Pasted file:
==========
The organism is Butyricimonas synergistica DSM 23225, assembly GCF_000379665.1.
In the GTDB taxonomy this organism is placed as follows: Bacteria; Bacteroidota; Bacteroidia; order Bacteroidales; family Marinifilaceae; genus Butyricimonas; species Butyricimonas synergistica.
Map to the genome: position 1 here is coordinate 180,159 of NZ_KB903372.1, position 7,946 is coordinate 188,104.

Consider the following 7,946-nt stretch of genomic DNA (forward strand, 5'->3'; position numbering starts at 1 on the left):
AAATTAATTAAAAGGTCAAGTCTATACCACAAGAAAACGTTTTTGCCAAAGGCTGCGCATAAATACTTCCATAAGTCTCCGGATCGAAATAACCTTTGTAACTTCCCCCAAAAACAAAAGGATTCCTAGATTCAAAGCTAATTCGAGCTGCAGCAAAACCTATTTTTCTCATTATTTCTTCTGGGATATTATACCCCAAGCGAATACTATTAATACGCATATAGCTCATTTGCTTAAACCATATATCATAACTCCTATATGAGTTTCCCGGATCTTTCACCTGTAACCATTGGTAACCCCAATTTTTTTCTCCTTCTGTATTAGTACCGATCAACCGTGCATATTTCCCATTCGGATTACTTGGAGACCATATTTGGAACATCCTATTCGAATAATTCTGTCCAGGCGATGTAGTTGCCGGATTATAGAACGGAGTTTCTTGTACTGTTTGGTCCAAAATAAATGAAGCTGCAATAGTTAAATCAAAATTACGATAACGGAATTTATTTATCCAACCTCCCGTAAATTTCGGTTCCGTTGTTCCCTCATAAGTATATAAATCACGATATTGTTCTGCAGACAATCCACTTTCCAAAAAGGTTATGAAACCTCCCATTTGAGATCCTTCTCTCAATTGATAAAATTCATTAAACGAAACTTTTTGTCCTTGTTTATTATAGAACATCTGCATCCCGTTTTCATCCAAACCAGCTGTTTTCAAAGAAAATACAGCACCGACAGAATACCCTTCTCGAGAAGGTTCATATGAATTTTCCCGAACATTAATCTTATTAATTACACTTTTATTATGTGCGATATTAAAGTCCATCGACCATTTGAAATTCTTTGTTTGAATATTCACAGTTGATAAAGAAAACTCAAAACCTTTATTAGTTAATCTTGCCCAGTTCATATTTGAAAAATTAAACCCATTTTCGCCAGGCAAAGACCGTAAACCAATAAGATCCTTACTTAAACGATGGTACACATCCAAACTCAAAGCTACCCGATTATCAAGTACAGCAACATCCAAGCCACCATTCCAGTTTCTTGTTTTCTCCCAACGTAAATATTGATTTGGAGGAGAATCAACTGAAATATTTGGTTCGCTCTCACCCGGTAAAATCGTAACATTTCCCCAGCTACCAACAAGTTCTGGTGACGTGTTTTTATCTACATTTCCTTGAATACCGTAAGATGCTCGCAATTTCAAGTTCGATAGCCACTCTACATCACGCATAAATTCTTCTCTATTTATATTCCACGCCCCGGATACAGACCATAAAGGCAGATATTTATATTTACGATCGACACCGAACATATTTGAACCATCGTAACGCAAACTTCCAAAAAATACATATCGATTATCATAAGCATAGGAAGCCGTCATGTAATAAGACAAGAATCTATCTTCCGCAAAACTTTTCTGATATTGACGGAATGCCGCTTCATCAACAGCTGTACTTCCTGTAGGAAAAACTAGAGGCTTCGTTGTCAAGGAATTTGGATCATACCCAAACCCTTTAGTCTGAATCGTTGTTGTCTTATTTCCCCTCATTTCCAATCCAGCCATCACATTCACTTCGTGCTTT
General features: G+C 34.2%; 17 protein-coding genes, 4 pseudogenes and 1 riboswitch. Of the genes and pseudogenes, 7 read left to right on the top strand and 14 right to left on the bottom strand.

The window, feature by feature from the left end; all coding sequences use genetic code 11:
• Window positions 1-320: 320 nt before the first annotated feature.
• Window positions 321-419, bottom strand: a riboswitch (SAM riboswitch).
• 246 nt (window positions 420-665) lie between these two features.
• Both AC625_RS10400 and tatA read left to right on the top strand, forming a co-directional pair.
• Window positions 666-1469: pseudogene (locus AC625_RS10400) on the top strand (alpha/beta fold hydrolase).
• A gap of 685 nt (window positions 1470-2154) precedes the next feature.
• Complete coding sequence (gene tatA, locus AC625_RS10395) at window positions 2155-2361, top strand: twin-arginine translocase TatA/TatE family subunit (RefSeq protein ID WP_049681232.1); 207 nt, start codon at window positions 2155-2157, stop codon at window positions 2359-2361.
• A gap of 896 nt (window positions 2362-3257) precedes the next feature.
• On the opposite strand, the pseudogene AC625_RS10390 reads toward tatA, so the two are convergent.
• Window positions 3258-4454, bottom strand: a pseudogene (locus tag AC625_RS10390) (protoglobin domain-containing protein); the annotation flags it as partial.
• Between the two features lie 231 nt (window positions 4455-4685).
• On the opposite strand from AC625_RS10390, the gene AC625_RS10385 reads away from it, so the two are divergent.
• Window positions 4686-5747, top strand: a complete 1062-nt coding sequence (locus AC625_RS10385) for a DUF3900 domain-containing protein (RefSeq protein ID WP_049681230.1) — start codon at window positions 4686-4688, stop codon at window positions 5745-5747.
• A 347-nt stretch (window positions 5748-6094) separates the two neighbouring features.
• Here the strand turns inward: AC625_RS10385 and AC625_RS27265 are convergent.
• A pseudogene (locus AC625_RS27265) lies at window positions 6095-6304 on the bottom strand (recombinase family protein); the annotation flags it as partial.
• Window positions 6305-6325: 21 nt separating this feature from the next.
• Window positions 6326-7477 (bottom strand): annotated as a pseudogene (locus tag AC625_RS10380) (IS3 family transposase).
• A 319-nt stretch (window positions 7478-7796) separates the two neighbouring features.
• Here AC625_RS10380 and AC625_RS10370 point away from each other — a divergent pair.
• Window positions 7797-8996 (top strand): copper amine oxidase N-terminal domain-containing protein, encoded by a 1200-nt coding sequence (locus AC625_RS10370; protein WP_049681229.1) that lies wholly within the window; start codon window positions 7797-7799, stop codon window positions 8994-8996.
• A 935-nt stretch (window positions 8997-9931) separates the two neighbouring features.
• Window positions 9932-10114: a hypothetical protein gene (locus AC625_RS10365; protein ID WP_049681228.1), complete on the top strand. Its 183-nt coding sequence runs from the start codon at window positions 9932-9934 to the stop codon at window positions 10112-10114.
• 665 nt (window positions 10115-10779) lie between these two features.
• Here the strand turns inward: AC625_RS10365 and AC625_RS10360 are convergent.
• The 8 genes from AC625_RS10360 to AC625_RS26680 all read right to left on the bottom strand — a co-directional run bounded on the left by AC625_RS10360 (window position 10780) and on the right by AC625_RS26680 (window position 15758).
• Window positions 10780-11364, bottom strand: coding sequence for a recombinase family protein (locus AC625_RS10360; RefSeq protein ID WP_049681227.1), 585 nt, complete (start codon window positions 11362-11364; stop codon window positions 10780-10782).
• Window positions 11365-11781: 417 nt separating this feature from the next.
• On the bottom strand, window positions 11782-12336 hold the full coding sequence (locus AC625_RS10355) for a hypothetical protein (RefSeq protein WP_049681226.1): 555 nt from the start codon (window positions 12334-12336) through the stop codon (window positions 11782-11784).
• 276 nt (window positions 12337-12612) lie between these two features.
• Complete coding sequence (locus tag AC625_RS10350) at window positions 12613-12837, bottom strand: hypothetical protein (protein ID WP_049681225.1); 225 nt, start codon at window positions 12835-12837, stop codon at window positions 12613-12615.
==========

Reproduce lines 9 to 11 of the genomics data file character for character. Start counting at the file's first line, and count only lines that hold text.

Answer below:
• Window positions 321-419, bottom strand: a riboswitch (SAM riboswitch).
• 246 nt (window positions 420-665) lie between these two features.
• Both AC625_RS10400 and tatA read left to right on the top strand, forming a co-directional pair.